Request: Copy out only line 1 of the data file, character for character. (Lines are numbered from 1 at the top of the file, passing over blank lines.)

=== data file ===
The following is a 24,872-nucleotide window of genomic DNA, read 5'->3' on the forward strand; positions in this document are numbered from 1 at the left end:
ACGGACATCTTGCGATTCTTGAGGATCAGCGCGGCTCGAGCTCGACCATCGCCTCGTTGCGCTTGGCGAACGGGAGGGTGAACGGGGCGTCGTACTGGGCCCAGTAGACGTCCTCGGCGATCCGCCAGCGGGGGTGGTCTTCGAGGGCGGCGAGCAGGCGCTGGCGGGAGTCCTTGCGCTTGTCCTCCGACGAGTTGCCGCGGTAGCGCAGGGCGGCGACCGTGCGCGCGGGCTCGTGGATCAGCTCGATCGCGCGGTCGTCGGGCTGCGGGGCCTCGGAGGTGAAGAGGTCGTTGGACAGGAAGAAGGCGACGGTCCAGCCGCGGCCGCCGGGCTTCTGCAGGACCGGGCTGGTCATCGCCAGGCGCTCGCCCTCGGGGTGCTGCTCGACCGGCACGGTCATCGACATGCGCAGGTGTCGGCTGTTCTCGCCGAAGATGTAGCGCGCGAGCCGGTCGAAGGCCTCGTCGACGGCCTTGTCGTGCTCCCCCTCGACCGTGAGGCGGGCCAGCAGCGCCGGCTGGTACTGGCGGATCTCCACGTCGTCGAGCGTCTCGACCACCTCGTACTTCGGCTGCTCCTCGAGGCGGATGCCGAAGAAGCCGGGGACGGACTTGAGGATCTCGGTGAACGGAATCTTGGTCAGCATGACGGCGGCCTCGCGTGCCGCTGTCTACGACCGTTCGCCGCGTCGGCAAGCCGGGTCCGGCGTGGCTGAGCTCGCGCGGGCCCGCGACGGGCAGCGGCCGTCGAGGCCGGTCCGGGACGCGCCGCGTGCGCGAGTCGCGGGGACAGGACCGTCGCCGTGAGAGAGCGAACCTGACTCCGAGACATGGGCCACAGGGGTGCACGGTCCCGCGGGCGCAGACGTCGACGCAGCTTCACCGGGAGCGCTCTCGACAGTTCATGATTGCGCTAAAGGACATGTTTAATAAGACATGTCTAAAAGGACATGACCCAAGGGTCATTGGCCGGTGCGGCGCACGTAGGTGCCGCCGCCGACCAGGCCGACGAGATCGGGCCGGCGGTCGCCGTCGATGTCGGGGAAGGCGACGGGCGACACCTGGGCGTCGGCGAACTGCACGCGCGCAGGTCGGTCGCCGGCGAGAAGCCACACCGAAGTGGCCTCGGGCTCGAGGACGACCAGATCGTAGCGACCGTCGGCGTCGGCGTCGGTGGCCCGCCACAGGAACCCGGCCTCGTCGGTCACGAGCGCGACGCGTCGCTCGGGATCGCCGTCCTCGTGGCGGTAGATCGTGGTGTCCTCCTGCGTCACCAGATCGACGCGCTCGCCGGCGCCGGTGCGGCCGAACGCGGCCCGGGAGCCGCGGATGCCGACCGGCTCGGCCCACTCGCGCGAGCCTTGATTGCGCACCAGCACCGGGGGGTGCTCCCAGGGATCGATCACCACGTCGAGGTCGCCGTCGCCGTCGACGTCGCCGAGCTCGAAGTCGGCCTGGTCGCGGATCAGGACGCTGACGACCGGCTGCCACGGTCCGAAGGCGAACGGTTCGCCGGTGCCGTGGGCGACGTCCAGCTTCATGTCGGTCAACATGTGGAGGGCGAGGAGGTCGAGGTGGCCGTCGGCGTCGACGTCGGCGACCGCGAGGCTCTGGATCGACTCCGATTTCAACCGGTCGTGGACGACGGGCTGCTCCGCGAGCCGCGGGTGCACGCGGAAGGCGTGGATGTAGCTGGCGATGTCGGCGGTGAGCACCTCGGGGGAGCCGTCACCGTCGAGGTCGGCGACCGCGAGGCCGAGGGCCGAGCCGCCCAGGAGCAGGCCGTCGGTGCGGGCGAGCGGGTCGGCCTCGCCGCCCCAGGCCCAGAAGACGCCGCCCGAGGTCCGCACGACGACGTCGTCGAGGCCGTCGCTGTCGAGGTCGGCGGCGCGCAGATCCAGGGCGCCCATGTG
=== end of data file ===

The following is a 24,872-nucleotide window of genomic DNA, read 5'->3' on the forward strand; positions in this document are numbered from 1 at the left end: